Part of the problem lies with conditions that are beyond most people’s control such as the weather, pests, diseases, market prices, and labor shortages. A large share of it is because of the policies within the United States Department of Agriculture that forces retailers to sell produce that complies with strict cosmetic standards. Therefore, farmers have to plant a larger crop to make sure that they have enough to sell and make their living.

Some apps have been created that allow cooks and farmers to connect when the farmer has food that they cannot use. Some of these apps include Love Food Hate Waste, Rainbow, Waste No Food and Food Cowboy.

There are ways that food not currently harvested can be used. For instance, Salem Harvest in the Williamette Valley of Oregon uses a network of volunteers to harvest food from 42 farms and then gives the food to food banks which distribute it to feeding programs for the hungry. Other programs like the Agricultural Clearance Program in Ohio pay farmers 20 cents a pound to bring the food to the food bank. While that may not seem like a large payment, it at least lets the farmer’s break even.

There are several problems with getting food to where it can be used to feed hungry Americans. First, is the logistics of taking food from fields to food banks. Secondly, most states do not offer farmers any money for the food and they cannot afford to harvest it for free.

There is an easy solution to this problem, however, as states and the federal government can change the tax code so that farmers can write the donated food off their taxes. At the moment, they do not get any tax breaks.

Surplus Crop Problem

Close your eyes for just a minute and imagine an old fashioned country kitchen. As you look around the room, you notice a fresh baked cherry pie sitting in the slightly opened window cooling. Ambling a little closer you begin to get a whiff of the pie’s heavenly aroma as the pie releases it steam. For many people, this is a heavenly picture made complete by the perfectly tart cherries within the pie.
Now, welcome to the reality of what many tart cherry farmers are facing in Michigan as they are forced to dump thousands of perfectly harvested tart cherries on the ground to rot. It is not the farmer’s idea to let their product lay on the ground to rot. They do it because the government demands that they only sell a certain amount of tart cherries each year. The government claims that it adds stability to the market. In the case of Marc Santucci about 40,000 cherries lay on the ground rotting, according to the Huffington Post.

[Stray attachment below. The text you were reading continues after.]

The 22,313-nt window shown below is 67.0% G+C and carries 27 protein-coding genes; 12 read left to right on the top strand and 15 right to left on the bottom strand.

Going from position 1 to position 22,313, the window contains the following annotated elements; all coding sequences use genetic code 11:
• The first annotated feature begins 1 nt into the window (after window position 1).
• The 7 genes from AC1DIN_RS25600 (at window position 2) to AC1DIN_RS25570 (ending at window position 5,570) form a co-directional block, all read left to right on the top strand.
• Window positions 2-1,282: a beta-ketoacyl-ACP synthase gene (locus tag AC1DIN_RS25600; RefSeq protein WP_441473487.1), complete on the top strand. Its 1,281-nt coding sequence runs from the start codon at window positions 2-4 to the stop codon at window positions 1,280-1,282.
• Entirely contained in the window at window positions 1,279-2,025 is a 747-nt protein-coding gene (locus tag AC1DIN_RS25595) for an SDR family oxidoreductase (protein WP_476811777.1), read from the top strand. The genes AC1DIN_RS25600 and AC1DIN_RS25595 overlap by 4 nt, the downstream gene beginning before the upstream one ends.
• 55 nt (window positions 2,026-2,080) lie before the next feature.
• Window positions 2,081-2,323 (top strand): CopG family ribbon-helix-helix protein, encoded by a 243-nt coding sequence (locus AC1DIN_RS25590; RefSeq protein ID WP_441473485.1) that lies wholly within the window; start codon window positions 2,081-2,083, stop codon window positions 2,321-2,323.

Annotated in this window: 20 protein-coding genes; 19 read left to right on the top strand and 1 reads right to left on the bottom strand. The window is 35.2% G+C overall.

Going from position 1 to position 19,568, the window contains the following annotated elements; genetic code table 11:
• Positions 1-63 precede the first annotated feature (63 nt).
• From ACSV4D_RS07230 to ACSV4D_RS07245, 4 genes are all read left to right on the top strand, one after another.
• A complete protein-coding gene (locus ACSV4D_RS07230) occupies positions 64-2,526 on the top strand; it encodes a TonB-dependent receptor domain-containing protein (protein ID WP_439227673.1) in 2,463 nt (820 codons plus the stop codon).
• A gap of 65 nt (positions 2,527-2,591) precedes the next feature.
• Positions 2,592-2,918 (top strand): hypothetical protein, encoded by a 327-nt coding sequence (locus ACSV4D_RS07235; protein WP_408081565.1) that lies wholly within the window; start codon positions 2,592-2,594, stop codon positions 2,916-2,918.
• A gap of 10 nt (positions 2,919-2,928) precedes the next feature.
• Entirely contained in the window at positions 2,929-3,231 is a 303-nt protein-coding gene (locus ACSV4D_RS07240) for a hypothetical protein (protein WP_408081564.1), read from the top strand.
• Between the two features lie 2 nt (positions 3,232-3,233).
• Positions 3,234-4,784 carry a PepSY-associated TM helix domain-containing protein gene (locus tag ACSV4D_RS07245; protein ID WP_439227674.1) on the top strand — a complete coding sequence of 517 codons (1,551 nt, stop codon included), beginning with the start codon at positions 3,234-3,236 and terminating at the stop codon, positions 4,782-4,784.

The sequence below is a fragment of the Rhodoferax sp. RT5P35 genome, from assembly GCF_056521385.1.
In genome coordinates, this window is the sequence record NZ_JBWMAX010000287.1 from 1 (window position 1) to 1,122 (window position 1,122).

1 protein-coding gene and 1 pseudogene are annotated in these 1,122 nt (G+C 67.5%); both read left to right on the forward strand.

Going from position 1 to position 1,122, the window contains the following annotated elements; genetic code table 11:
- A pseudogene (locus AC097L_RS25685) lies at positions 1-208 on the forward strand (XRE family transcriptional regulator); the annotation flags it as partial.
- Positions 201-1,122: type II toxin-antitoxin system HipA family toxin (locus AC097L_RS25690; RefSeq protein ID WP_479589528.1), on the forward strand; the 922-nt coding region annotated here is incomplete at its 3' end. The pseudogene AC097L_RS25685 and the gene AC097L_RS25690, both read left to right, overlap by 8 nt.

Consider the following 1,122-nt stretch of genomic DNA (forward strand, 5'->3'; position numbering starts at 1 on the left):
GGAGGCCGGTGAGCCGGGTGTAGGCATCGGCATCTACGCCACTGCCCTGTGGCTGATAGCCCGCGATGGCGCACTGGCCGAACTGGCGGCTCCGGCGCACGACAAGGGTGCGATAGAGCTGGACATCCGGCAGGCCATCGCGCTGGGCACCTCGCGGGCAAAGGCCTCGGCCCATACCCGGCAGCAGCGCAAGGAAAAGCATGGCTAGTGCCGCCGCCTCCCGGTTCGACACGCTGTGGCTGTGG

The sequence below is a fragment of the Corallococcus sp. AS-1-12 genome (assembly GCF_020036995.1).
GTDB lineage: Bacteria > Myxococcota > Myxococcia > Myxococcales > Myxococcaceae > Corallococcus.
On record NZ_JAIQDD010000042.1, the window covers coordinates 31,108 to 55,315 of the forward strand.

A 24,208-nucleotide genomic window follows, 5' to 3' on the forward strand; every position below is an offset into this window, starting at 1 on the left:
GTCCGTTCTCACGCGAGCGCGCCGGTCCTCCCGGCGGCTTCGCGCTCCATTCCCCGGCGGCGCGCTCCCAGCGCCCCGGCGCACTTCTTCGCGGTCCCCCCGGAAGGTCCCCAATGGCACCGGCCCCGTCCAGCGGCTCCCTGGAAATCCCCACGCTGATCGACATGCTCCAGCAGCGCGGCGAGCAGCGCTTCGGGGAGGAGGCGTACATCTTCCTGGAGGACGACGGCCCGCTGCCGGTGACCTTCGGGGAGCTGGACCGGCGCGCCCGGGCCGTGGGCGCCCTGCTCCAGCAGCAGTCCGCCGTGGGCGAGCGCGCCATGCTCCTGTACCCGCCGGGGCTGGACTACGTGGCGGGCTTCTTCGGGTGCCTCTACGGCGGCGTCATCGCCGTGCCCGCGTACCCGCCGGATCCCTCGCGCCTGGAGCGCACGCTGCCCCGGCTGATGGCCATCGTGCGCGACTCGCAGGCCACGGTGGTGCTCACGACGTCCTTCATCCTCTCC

The problem is not with the cherries themselves. There is a two or three day window to harvest and process the cherries. The government mandates that they can only process so many cherries each year.
While this makes cherry farmers angry, they are not the only farmers who face this issue. On a yearly basis, many potato farmers are forced to spread perfectly golden or red potatoes back over their fields to rot.
If the food was not needed, that might be one thing. The food is needed, however, to feed Americans. As the cherries lay in the field rotting, under trade agreements, cherries are regularly imported from other countries like Turkey and Eastern European countries. In the case of potatoes, $2.7 billion of potatoes were imported mainly in the form of French fries from Canada.
If we assume that letting product rot provides price stabilization, then producers should be able to donate the food. The problem is that there is no network connecting these growers with food banks. There is also no way to move the food from where the surplus exists to food banks throughout the nation or world.

Where Have All the Honey Bees Gone?

Honey Bees are in trouble and so is the world of agriculture. Honey Bees are responsible for pollinating the food we put on our tables and the honey we love. After extensive research over a number of years, scientists found out what some factors are for colony collapse disorder (CCD). In the United States, beekeepers lost an estimated 44.1% in 2015 and 2016.